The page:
Plan [to] Check [it out!]

Harbored on Sawtelle’s strip of superb Asian eats (aka Little Osaka), Plan Check s a vintage, architectural, industrial, rustic, fresh and hipster place that makes a branded burger and fries taste as good as its spatial expression. PC has been on my Bookmarks for a lengthy time, so when friends were in town visiting, I suggested to check out a cool spot on a hot day.

 

4pm on a Saturday is not your typical lunch hour, so we had pretty much the entire interior space to ourselves.

I actually got to meet and hear Terry Heller, owner of Plan Check, talk about his business at a recent Career Synergy event.

Terry purposely built Plan Check to be different than its neighboring businesses. It’s an American comfort food driven restaurant with a full bar service in a hub of many ramen, sushi and Japanese-inspired shops. To be different is a risk worth taking, especially if it proves to be successful like this!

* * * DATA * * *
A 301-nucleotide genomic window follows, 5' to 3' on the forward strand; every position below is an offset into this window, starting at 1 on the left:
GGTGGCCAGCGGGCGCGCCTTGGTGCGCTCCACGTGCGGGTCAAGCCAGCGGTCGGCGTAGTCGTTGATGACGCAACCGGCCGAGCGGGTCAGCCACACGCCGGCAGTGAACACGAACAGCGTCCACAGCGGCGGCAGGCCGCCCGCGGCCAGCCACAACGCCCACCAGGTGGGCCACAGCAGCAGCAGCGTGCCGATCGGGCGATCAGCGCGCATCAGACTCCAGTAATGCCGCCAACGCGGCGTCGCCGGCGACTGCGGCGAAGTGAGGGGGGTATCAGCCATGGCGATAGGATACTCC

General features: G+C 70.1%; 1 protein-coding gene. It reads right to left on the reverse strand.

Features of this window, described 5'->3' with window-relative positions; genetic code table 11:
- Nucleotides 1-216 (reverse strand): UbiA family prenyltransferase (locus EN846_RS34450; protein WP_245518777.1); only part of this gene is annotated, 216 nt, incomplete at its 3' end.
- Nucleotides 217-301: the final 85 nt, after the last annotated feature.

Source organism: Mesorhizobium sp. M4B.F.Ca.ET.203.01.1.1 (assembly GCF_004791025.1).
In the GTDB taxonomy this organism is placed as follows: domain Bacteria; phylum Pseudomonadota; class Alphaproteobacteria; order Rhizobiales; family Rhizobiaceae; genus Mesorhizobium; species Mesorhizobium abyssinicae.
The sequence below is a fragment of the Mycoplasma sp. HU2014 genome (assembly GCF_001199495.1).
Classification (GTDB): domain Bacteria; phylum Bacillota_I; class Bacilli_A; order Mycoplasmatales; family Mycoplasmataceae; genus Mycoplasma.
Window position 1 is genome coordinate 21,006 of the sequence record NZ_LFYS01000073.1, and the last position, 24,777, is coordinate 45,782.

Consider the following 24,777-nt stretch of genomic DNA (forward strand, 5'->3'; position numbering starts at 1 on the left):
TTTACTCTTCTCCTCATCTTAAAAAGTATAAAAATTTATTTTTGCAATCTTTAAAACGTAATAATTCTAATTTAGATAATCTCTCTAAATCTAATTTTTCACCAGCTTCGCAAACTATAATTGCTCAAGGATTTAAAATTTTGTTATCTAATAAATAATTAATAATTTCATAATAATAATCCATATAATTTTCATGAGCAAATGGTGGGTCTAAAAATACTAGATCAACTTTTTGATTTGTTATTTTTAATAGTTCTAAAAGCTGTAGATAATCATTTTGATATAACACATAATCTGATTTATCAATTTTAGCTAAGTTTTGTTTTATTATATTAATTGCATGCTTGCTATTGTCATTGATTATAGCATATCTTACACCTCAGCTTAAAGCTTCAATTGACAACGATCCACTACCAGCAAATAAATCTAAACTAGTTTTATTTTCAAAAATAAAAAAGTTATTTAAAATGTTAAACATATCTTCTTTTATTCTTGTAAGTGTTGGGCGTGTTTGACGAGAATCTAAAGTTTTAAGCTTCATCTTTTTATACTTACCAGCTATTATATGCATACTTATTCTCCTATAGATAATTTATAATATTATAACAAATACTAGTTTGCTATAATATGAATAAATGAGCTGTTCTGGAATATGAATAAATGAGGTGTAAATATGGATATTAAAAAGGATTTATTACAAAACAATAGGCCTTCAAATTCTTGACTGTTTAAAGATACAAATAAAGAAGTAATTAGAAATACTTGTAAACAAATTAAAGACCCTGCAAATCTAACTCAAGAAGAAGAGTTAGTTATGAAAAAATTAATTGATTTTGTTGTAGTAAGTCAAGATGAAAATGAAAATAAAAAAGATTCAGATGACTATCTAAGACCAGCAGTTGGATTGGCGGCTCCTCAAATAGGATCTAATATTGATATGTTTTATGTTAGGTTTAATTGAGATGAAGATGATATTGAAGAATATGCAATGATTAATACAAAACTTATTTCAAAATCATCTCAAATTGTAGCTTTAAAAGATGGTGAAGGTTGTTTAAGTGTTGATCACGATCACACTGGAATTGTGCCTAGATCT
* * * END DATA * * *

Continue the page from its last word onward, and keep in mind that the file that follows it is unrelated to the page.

Every ingredient is crafted in-house as much as possible and some things are just so specific like: miso mustard, ketchup leather, pig candy, spicy pickled okra.

Extra crispy fried kale on top of Swiss cheese and steak sauce, on top of portobello mushroom, on top of cheese, on top of mushroom. That’s what constitutes the Stuffed Mushroom—I wish they’d have a burger version, perfect for that vegetarian alternative.

If there’s ever a sweet potato french fry option, it’s my instinct to order it. A+ for these Sweet Potato Waffle Fries! It’s adequately crispy, mealy and toasty and I love that there’s still so much sweet potato left after the frying process. For a little more oomph, maybe some cracked black pepper and sea salt or dried parsley.

*Tip: go for the peach ketchup (top right in the photo). It’s slightly tart, kind of pulpy, and such a fun, innovative condiment.

Another weakness of mine is beet salad because it’s never really your normal tossed salad. At PC, it’s more of a worthwhile side that’s as punchy as its counterparts on the menu. Their Pickled Beet Salad is a trio of personalities: super tart and juicy beets are tamed by fresh peppercress and whipped goat cheese accessorized with pomegranate molasses and olive oil.